I hope you've had time for some sewing or stitching today and why not hop over to Kathy's to see what everyone has been working on. Before I can settle back down to my stitching I need to go and sort out dinner.

Lyndsey

Saturday, 17 February 2018

Safeguarding and chores.

Today I had to attend a training for Guide leaders on the new safeguarding laws and regulations. Not  much had changed since the last training I attended but it's well worth staying up to date with the policies and procedures and generally refreshing the old memory. Lucy attended the same training last week and hopefully it means that we should be able to spot any issues early should they arise and get the person the help they need more quickly. The training took most of the day and all the discussions and activities left me feeling drained. Unfortunately once I got home I had to go straight out again as I needed to do a major grocery shop. It's always depressing when there is very little food in the house. Now sitting here writing this I'm feeling very pleased as my training is all up to date and I've a full food cupboard and fridge. Time to relax.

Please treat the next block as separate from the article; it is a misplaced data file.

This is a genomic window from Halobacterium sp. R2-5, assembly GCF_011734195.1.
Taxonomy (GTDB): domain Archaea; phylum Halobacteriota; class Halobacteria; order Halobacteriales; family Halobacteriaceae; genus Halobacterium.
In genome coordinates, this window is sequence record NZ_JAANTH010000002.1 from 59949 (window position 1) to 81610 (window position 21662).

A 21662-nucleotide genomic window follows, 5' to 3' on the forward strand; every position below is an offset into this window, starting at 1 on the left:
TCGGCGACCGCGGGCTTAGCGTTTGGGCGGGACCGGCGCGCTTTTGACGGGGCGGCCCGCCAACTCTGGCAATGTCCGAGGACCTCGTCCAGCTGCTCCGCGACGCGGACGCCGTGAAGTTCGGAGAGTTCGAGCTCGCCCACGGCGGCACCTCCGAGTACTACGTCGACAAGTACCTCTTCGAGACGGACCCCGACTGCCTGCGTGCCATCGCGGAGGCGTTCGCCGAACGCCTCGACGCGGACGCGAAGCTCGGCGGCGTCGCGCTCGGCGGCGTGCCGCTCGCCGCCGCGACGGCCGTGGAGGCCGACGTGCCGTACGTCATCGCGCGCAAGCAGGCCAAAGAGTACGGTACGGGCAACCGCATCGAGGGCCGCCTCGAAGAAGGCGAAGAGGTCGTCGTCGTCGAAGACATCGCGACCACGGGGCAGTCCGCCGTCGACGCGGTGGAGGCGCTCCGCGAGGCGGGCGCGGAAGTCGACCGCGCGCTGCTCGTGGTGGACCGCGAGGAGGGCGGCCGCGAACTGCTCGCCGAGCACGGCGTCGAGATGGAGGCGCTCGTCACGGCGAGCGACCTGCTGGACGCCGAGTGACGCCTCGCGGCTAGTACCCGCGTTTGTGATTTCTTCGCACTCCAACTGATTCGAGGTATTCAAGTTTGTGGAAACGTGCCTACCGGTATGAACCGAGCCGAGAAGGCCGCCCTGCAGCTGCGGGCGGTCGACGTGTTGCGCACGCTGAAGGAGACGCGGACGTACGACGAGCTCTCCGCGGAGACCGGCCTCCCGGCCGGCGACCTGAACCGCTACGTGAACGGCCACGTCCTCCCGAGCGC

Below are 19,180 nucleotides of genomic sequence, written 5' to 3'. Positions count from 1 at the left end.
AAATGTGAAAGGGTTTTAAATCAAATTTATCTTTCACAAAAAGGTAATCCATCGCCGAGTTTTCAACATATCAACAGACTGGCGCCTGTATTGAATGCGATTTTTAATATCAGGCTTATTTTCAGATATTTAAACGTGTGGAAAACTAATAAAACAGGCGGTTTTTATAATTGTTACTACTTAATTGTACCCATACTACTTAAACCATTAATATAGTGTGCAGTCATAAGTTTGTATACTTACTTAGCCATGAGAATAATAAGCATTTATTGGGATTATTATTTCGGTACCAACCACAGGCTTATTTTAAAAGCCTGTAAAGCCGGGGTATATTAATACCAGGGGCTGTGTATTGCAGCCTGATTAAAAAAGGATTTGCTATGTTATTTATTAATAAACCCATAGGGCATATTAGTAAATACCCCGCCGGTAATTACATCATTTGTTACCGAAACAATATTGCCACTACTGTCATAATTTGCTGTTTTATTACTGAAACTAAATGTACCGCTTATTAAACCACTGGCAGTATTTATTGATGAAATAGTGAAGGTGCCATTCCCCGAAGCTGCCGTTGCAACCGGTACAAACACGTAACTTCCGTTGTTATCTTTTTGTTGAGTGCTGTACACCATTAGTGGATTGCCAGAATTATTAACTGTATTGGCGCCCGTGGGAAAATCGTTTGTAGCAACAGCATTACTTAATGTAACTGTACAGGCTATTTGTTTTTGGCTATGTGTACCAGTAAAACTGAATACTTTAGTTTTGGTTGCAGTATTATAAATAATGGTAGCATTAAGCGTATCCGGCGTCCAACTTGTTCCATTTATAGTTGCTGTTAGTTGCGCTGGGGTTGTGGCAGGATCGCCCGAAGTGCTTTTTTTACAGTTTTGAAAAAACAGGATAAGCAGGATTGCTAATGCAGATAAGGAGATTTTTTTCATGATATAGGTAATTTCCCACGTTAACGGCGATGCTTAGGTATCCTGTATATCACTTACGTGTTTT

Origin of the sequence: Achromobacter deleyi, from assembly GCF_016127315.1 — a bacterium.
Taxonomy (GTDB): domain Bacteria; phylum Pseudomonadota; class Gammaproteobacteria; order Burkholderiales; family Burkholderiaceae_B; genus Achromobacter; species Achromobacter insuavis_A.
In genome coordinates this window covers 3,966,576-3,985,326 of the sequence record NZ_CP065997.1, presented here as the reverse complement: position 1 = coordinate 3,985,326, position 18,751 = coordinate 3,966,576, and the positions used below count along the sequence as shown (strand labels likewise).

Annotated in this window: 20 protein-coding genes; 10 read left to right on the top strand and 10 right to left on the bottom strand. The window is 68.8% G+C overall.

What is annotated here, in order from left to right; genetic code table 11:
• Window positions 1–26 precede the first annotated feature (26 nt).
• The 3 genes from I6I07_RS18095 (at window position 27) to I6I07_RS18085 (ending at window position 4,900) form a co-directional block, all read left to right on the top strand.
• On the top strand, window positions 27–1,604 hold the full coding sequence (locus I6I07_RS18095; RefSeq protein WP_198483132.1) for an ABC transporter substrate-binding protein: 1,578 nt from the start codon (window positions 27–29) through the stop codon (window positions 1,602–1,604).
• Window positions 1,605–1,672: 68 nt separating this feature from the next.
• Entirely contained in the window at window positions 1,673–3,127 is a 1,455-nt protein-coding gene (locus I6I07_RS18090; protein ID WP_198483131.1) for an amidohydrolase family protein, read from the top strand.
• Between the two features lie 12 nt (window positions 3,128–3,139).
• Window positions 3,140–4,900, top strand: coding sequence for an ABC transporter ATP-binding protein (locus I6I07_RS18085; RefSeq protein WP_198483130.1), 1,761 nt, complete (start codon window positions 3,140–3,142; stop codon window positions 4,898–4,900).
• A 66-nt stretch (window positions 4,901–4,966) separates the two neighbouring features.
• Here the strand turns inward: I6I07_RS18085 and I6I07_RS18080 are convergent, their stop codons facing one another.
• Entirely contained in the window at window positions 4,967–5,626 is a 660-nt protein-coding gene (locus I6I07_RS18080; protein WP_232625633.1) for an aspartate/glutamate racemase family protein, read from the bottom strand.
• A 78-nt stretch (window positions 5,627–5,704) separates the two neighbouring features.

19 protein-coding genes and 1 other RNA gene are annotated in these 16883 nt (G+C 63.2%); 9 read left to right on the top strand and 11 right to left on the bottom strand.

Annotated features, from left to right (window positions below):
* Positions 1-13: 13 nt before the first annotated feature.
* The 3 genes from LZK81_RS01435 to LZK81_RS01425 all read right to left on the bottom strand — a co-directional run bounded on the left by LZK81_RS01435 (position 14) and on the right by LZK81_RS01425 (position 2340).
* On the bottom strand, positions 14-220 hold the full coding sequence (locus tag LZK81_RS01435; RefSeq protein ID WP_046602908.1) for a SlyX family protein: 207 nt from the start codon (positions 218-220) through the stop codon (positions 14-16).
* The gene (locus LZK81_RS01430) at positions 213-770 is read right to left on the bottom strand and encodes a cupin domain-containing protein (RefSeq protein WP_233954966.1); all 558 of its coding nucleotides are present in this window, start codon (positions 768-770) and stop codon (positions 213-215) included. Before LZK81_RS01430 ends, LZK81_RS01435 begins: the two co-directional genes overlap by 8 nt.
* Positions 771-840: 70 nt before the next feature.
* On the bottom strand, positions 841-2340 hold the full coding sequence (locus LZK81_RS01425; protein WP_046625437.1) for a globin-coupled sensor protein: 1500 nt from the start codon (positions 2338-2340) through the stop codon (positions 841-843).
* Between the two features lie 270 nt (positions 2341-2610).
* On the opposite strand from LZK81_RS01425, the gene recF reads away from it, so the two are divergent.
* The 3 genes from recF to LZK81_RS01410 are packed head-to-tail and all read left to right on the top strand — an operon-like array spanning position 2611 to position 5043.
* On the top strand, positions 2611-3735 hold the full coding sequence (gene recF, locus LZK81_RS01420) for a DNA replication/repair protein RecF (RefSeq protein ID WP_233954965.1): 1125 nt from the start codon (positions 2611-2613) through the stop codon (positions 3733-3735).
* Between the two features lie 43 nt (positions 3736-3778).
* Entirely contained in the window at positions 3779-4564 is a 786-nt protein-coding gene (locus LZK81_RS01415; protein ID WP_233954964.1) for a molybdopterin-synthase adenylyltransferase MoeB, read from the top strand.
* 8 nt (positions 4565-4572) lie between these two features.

For Christmas 2015 John bought me a dolls house. It's a wooden house, 1:12 scale and you need to decorate it and put it together. I didn't start making it in 2016 because we were busy decorating and finishing the work that was needed on our own house. I'd planned to make it last year but there just never seemed to be the time when I had the energy to do it. So here we are in February 2018 and both parts of the house are still in the boxes. The house comes as two separate parts. The main house is two floors plus the roof also opens. In addition there is a basement that you can add to the house. John bought both parts. It's now time to get this project started so Richard and I opened the box with the basement pieces and set it up on the floor.



We just set the pieces up to see how it would look. There are grooves to help the pieces fit together which helped it all stay in place. I love the railings in front of the house. The front opens along the split to the right of the stairs so you can access the rooms. The rest of the house will sit on the flat top of the basement. It was so much fun seeing how it all fits together. It's now got to be painted inside and out before we finally put it together. I'm currently making decisions about whether to paint the outside walls or to use brick paper to cover it, plus I've got to decide how to decorate the basement rooms. I think I'm almost there with my final ideas.

Last week I received my quilty treat box. This is only a small treat box and arrives early each month. You don't have a choice what's in it but I've now had it for a year and I've always been very happy with the contents. This month there was some beautiful batiks.